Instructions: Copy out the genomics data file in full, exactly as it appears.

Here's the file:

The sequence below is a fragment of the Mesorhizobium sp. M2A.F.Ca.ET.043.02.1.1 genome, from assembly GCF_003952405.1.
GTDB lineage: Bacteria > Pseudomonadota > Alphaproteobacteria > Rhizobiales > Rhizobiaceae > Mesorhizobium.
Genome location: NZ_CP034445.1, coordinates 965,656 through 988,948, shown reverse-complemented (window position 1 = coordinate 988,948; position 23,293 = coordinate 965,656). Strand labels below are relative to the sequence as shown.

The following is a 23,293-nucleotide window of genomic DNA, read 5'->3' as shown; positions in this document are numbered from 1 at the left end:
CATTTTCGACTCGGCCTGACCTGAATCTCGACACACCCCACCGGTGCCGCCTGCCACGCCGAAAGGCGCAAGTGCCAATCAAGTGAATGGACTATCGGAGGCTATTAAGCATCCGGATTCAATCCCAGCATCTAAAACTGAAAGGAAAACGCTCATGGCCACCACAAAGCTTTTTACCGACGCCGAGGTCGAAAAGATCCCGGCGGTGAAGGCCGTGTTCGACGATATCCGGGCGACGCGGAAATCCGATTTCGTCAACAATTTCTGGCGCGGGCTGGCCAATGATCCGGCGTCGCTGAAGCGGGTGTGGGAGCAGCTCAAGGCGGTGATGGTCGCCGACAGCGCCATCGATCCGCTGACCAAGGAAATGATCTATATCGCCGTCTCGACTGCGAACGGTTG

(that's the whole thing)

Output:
The sequence below is a fragment of the Mesorhizobium sp. M2A.F.Ca.ET.043.02.1.1 genome, from assembly GCF_003952405.1.
GTDB lineage: Bacteria > Pseudomonadota > Alphaproteobacteria > Rhizobiales > Rhizobiaceae > Mesorhizobium.
Genome location: NZ_CP034445.1, coordinates 965,656 through 988,948, shown reverse-complemented (window position 1 = coordinate 988,948; position 23,293 = coordinate 965,656). Strand labels below are relative to the sequence as shown.

The following is a 23,293-nucleotide window of genomic DNA, read 5'->3' as shown; positions in this document are numbered from 1 at the left end:
CATTTTCGACTCGGCCTGACCTGAATCTCGACACACCCCACCGGTGCCGCCTGCCACGCCGAAAGGCGCAAGTGCCAATCAAGTGAATGGACTATCGGAGGCTATTAAGCATCCGGATTCAATCCCAGCATCTAAAACTGAAAGGAAAACGCTCATGGCCACCACAAAGCTTTTTACCGACGCCGAGGTCGAAAAGATCCCGGCGGTGAAGGCCGTGTTCGACGATATCCGGGCGACGCGGAAATCCGATTTCGTCAACAATTTCTGGCGCGGGCTGGCCAATGATCCGGCGTCGCTGAAGCGGGTGTGGGAGCAGCTCAAGGCGGTGATGGTCGCCGACAGCGCCATCGATCCGCTGACCAAGGAAATGATCTATATCGCCGTCTCGACTGCGAACGGTTG